comic art by Cliff Sterrett

Cliff Sterrett is one of the great innovators of the comic page, and the creator of the long-running comic strip 'Polly and her Pals'. Born in Fergus Falls, Minnesota, Sterrett settled in New York at the age of 18 and attended courses at the Chase Arts School. Between 1904 and 1908, he worked for the New York Herald, drawing actuality illustrations and caricatures. From 1908, he was present in the New York Times, and later on in the Rochester Democrat and Chronicle.

He started drawing comics when he got the opportunity to draw four daily comic strips for the New York Evening Telegram in 1911. His earliest strip was called 'Ventriloquial Vag', which was soon followed by three others: 'When a Man's Married', 'Before And After' and 'For This We Have Daughters'.

Polly and her Pals, by Cliff Sterrett (1926)

In 1912, Sterrett was hired by publisher William R. Hearst, for whom he launched his famous strip about the flapper girl 'Positive Polly' (4 December 1912), that was later renamed 'Polly and Her Pals.' The strip was initially published in the daily comics section of the New York Journal. A year later, it also became a Sunday page and a four-color supplement to the New York American. In addition, Sterrett created 'Sweethearts and Wives' (renamed to 'Belles and Wedding Bells'), 'And So They Were Never Married' and 'Damon and Pythias' (renamed to 'Dot and Dash') as toppers to the Sunday pages.

Polly and her pals by Cliff Sterrett

Starting in the mid-1920s, Sterrett used cubist, surrealist and expressionist elements in his artwork, which made him an inspiration to many other artists, such as Martin Branner and Russ Westover. Because of arthritis, Sterrett was forced to hand over most of the art duties during the 1930s. The daily 'Polly' strip was handled by his assistant Paul Fung from 1935 until the end of its run in 1942. Sterrett continued to supervise and occasionally draw the Sunday page until his retirement in 1958. The final episode of 'Polly and Her Pals' was published on 15 June 1958. Other ghost artists that worked for Sterrett were Vernon Greene, John Kowalchik, Fred Schwarze and Bob Dunn. It is generally assumed that in 1925 Wesley Morse also ghosted a few episodes of 'Polly and her Pals'.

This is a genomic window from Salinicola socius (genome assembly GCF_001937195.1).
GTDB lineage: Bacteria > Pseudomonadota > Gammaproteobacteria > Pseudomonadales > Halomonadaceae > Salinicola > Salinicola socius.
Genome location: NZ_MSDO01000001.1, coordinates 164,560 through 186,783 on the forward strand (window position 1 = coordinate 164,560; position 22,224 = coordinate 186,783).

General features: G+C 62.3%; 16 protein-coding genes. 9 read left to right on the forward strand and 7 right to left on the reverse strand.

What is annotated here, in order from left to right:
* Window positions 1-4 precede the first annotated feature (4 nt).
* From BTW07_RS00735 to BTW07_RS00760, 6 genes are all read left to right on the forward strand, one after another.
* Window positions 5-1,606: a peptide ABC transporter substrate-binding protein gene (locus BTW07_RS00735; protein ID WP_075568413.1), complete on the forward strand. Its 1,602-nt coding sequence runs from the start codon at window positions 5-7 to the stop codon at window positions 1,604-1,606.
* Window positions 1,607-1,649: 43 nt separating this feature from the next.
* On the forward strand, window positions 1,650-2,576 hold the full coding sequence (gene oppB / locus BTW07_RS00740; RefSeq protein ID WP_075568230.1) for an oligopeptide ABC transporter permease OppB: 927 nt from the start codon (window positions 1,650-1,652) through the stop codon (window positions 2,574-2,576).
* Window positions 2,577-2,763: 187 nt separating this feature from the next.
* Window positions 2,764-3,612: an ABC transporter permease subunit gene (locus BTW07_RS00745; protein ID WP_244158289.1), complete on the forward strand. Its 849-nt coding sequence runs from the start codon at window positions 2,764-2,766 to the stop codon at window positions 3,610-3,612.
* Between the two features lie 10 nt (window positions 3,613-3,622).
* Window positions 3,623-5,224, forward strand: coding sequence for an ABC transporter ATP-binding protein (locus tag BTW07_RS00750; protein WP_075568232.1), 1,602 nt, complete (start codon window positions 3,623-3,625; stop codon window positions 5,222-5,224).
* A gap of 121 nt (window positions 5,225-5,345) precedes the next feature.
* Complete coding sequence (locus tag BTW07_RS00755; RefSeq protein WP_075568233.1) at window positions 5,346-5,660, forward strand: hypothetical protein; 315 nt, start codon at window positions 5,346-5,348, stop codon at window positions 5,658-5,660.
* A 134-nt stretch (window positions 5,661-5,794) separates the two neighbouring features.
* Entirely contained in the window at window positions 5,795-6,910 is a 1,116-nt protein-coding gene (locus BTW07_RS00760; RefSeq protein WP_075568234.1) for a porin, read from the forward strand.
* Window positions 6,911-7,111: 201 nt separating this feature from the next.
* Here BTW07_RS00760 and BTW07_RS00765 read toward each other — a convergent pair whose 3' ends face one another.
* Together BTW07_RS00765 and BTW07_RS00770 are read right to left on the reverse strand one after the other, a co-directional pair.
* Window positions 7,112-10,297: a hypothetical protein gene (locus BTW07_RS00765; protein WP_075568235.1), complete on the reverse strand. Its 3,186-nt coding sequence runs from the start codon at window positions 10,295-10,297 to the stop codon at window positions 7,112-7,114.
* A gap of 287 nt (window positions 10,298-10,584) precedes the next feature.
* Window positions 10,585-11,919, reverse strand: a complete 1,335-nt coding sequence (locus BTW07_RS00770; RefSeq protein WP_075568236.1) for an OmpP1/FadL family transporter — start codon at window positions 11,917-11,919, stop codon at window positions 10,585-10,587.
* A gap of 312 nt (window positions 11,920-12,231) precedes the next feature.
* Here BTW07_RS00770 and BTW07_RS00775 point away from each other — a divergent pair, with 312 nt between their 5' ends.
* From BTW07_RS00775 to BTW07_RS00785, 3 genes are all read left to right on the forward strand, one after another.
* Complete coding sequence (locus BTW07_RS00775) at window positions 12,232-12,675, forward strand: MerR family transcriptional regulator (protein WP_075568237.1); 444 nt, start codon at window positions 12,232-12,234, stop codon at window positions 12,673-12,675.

In 2010, IDW released the first oversized volume of 'Polly and her Pals Complete Sunday Comics', edited by Dean Mullaney. The second installment appeared in 2015. In the United States, Cliff Sterrett was a huge influence on Abe Martin, Edgar Martin, Chic Young, Larry Whittington, Al Capp, Jules FeifferMilton Caniff, Will EisnerMilt SteinMike FontanelliBobby London and Jim Woodring. In Europe he was an inspiration to F'murrGeoffrey FoladoriDaan Jippes and Luc Cromheecke.

Polly & Her Pals, by Cliff Sterrett (1923)

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